In Exodus 33:3 God promised to take the Hebrews, recently freed from slavery in Egypt, to a “land flowing with milk and honey.” During my trip to Israel in March of 1995 when I approached Jerusalem, I was a little skeptical of the “milk and honey” description. Much of the land is dry and hilly, and it was warm even that early in the year. Israel more resembled where I grew up, arid Southern Calfornia, than the watered paradise I had envisaged. After many years and much study, I have come to realize that Israel truly was “a land flowing with milk and honey”, especially compared to the Arabian Desert and Egypt (beyond the Nile).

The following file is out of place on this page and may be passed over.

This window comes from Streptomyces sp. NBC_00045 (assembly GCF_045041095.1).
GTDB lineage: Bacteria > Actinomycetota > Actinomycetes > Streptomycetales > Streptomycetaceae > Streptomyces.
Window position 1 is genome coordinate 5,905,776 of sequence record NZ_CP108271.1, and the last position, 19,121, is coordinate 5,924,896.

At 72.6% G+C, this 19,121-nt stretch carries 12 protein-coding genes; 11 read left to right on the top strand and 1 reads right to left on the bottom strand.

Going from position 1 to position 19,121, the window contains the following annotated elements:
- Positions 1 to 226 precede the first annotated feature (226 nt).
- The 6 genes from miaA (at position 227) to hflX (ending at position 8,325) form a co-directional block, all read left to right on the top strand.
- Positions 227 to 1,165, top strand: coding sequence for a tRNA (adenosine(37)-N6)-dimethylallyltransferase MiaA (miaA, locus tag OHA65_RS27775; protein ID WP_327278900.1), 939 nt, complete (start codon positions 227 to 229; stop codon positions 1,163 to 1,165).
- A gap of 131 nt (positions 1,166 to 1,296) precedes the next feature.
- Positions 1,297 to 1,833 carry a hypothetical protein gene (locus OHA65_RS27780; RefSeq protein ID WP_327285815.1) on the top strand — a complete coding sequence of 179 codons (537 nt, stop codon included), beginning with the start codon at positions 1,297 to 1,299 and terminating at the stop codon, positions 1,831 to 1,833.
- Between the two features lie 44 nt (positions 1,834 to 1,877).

Even more important, it is impossible to understand much of the Bible without understanding the agriculture that it describes. Unlike modern industrial and information societies, in which food is so plentiful that only a small minority are involved in its production, Ancient Israel was agricultural. So was every nation around them. Every aspect of their lives, economies, religion, pleasure, and even war revolved around the cycles of nature in a way that few of us can understand.